If nurses can anticipate
a conflict with their
conscience, they notify
their employers or
persons receiving care
(if the nurse is self-
employed) in advance so
can be made.
Code of Ethics
for Registered Nurses
• Advise the appropriate parties regarding unresolved concerns and, when
feasible, inform the colleague(s) in question of the reasons for your action.
Know what immediate help is available to your colleague(s) and be ready
to help the colleague(s) find these resources.
• Nurses who engage in responsible reporting of incompetent, unsafe or
unethical care are supported by their colleagues, professional association
and/or professional college.
Ethical Considerations in Addressing Expectations That Are in
Conflict with One’s Conscience
Nurses may not abandon those in need of nursing
care. However, nurses may sometimes be opposed to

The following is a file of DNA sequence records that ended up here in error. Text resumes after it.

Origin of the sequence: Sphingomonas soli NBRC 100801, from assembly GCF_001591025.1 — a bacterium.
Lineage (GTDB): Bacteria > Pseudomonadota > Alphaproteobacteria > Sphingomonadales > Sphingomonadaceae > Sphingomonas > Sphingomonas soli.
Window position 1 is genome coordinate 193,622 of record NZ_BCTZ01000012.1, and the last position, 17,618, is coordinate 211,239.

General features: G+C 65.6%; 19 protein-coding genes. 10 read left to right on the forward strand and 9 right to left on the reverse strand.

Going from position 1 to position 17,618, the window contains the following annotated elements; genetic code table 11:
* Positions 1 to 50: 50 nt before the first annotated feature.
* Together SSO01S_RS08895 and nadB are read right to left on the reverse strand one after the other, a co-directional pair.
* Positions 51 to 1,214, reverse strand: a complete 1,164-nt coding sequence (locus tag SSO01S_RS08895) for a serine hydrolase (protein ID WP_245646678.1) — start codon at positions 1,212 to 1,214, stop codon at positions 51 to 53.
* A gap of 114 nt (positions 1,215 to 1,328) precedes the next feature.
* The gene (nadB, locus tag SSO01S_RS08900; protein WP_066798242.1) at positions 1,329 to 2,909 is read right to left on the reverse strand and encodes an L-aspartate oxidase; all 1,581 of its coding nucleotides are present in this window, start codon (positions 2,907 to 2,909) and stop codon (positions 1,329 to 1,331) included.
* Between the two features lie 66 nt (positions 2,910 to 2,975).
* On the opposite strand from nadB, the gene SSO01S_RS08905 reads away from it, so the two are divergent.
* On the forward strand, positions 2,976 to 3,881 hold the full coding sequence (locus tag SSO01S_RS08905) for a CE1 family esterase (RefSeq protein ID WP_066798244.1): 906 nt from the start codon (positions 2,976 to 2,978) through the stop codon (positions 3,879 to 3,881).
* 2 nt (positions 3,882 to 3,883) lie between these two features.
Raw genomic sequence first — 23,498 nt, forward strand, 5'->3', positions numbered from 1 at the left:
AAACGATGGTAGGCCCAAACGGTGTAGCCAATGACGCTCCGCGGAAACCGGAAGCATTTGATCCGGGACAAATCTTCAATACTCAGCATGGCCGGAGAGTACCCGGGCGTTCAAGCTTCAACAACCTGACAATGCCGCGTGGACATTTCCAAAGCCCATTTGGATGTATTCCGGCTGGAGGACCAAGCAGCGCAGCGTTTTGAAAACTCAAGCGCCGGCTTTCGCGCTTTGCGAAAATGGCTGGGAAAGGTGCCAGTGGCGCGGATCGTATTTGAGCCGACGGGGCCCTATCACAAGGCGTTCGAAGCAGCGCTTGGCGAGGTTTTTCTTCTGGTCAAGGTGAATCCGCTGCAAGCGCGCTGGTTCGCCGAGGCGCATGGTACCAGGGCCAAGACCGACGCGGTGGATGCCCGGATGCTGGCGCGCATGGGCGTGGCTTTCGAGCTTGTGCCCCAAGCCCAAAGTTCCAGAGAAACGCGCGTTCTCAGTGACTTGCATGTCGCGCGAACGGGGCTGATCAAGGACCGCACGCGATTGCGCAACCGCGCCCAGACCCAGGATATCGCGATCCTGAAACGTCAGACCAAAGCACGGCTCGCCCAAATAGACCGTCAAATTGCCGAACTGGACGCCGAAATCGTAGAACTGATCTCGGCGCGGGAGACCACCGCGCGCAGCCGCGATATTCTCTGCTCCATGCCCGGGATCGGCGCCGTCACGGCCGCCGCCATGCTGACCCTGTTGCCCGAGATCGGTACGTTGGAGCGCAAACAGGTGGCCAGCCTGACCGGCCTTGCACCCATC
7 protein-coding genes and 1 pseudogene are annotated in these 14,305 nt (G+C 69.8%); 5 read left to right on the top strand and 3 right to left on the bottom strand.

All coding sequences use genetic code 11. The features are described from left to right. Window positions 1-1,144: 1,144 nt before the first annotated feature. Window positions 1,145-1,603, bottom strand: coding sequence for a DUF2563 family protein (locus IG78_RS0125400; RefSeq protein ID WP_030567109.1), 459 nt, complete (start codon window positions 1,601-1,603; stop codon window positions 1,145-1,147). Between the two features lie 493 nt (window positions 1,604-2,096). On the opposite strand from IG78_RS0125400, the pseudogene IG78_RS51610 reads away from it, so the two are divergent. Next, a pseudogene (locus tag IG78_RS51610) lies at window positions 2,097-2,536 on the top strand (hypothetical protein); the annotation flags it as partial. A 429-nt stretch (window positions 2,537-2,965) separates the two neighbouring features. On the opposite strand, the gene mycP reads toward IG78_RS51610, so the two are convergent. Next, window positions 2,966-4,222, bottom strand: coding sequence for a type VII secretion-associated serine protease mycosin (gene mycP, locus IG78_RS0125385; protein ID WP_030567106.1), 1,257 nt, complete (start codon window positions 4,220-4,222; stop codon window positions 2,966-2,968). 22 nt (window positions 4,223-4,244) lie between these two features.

certain procedures and practices in health care and
find it difficult to willingly participate in providing care
that others have judged to be morally acceptable.
Such situations include, but are not limited to, blood
transfusions, abortion, suicide attempts, refusal
of treatment and medical assistance in dying. The
nurse’s right to follow their conscience in such
situations is recognized in the
’s provision for
If nursing care is requested that is in conflict with the nurse’s moral beliefs
and values but in keeping with professional practice, the nurse provides safe,
compassionate, competent and ethical care until alternative care arrangements
are in place to meet the person’s needs or desires. But nothing in the Criminal
Code compels an individual to provide or assist in providing medical assistance
in dying. If nurses can anticipate a conflict with their conscience, they notify their
employers or persons receiving care (if the nurse is self-employed) in advance so
alternative arrangements can be made. (G7)
Specifically, with respect to medical assistance in dying, nurses consult CNA’s
Nursing Framework on Medical Assistance in Dying in Canada
(2016b). This framework
includes details about the changes in Canadian law (the Criminal Code of Canada),
which now permits medical assistance in dying, and detailed guidance for nurses.